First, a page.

There is a modern parallel among the Ibibio in southern Nigeria, who wipe out the pollution of adultery by sacrifice to the Earth or to their ancestors. 21
In some Roman rites, abstinence from sexual intercourse was required, especially on the eve of a religious festival. The wife of the Priest of Jupiter must not have touched her husband until after the ceremony of cleansing in the temple of Vesta. 22 We have seen that during the Festival of Ceres women had to sleep alone. 23 The same prohibition applied to the worshipers in the Festival of Bacchus, also a god of one of the products of the earth. 24 Here again, in rites of an agricultural nature, sexual purity was necessary for the good of the crops. The Emperor Severus Alexander would regularly worship his Lares early in the morning, unless he had lain with his wife the night before. 25
Cooks, bakers, butlers must be chaste. 26 If one was sexually impure he had to wash in a running stream before touching the contents of the storeroom. We have already observed that beekeepers, before handling their hives, had to refrain from sexual intercourse. Frazer gives us an interestmg parallel. He writes: 27 "The Masai think that if the couple were to break the rule of continence while the wine is brewing, not only would the wine be undrinkable but the bees which made the honey would fly away." In such cases as these of course, the person does not know why he observes the taboo. At any rate the taboo on sexual intercourse among savages, as well as among civilized peoples, is required of persons engaged in occupations necessary for the good of the community. 28
In Oriental rites abstinence was a familiar requirement for worshipers. In the case of Isis, a ten days' abstinence was demanded, as we learn from the restive complaint of Propertius: 29 "The rites of Isis are now returning again to give me gloom; for Cynthia ten nights now has been continually engaged in worship." Tibullus similarly lamented the fact that Delia was separated from him during her observance of the rites of Isis. 30 Among the Gauls, too, persons who were chaste were most acceptable in religious rites. 31 The sexual purity of children may account for their employment in these rites. Thus children were used to bring provisions from the sacred storeroom. 32
The taboo on sex is difficult to explain. Generally speaking, however, we may ascribe it to the belief that the weakness following upon the sexual act will be communicated to the religious rite or to the action proposed. Specifically, in the case of the Vestals, the prohibition is referable to the principles of sympathetic magic. Assume a belief in the connection between chastity and the fertility of the crops, and that is sufficient to cause the prohibition. In some cases there may be originally a biological reason corresponding to the period after detumescence, when the savage would naturally be chaste. Thus chastity before certain religious rites would be an unconscious--instinctive, if you will--conservation of the sexual strength for expression during the festival involving the fertility of the crops.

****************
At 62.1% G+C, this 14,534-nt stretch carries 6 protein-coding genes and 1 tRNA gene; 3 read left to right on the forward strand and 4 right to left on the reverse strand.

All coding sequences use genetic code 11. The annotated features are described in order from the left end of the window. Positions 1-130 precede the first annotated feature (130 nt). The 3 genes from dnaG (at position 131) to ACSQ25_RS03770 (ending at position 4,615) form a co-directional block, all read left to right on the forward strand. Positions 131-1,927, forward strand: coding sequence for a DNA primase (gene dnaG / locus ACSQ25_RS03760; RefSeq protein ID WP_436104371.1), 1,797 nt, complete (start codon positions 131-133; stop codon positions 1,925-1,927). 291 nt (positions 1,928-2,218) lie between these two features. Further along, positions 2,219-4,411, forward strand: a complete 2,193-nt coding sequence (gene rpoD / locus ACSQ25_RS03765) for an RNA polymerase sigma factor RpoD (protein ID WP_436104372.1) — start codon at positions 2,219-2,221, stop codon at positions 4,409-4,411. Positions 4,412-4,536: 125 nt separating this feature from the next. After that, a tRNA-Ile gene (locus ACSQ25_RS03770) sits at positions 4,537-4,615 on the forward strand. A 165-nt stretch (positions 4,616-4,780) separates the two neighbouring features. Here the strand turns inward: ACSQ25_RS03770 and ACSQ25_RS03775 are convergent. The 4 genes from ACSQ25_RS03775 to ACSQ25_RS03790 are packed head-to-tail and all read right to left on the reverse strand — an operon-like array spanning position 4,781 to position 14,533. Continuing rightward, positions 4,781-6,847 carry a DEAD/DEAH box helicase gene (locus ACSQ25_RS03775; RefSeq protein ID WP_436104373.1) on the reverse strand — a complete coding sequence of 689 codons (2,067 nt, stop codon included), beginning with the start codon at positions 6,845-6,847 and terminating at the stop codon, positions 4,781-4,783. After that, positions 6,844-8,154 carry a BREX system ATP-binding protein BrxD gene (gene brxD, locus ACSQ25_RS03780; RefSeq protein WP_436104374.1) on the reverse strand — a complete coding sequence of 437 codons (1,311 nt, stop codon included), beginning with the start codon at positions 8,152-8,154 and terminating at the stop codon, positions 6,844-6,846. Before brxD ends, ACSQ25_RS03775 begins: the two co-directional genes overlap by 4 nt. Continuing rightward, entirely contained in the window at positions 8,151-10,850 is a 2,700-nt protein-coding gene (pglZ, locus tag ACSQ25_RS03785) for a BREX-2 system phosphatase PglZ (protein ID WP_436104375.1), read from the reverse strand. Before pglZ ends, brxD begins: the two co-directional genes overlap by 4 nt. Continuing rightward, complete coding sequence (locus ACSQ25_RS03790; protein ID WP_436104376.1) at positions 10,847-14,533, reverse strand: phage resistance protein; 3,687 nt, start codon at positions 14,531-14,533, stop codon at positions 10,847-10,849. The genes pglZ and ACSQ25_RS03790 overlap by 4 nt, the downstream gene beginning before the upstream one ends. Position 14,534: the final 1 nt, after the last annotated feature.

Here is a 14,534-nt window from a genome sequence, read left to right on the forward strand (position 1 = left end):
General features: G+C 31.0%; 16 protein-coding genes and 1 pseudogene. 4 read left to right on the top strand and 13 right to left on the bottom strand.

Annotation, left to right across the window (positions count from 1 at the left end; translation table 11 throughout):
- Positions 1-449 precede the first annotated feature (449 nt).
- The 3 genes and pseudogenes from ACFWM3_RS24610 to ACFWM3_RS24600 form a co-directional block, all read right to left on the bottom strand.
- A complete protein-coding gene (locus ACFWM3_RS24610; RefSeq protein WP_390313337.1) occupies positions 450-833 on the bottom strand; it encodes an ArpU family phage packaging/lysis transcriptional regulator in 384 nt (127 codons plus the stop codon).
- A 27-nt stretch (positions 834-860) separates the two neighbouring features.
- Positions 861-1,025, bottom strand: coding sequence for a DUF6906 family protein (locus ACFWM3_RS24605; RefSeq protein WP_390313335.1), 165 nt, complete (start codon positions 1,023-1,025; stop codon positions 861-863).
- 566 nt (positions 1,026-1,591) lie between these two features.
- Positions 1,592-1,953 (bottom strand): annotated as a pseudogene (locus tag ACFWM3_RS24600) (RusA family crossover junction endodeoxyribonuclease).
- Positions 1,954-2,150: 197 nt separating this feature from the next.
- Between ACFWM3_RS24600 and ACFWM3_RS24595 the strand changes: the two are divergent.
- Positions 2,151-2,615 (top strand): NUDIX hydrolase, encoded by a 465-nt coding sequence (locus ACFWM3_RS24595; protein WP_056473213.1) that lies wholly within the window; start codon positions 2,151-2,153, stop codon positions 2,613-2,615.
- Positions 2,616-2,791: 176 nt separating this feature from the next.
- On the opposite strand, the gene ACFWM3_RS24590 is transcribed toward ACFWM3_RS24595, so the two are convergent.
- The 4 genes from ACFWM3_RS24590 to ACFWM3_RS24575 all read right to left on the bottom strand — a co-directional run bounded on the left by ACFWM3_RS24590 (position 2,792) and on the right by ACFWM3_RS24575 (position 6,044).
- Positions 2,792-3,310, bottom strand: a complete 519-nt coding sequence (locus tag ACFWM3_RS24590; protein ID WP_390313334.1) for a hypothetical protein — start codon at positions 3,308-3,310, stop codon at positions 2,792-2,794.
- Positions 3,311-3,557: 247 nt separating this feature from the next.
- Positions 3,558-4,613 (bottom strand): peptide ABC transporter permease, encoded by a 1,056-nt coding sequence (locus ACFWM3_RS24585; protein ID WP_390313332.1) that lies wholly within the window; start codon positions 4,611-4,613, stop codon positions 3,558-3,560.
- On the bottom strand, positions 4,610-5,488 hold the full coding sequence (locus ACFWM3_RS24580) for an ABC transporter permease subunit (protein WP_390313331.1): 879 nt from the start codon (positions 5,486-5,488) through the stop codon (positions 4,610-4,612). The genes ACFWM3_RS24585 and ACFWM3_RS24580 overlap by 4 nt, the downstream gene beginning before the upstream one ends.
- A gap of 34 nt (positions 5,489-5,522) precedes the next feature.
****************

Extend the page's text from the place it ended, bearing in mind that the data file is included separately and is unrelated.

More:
Men were, naturally, debarred from rites in which women's interests were especially involved. The taboo on men in such cases is due to the fact that they were strange creatures, physiologically unlike women, and so potentially dangerous. Hence the presence of men in women's rites interferes with their efficacy. This was particularly the case in the Festival of the Good Goddess (Bona Dea). The temple of this divinity had been dedicated by an heiress of the Claudian family who had never had intercourse with a man. 33 We recall that the notorious Clodius, dressed as a music girl, entered the house of Julius Caesar with the connivance of Caesar's wife when the rites were being held there. This sacrilege was a first-rate scandal at the time and led to Caesar's divorcing his wife Pompeia. 34 Again, all men, except the Chief Priest, were prohibited from the worship of Vesta. 35 A curious instance of this taboo is recorded in one of Pliny's letters. 36 When the Vestal Cornelia, who had been accused of breaking her vows, was descending into her living tomb, her dress caught. The public executioner turned as if to disentangle it, but Cornelia drew back shuddering "as if to ward off the foul contagion from her chaste and pure body." Men were allowed to worship at all the shrines of Diana except one in the Patrician Quarter of Rome. The reason, as given by Plutarch, 37 is that a man had once tried to deflower a woman in the temple and had been torn to pieces by the dogs. Thereafter men avoided the temple.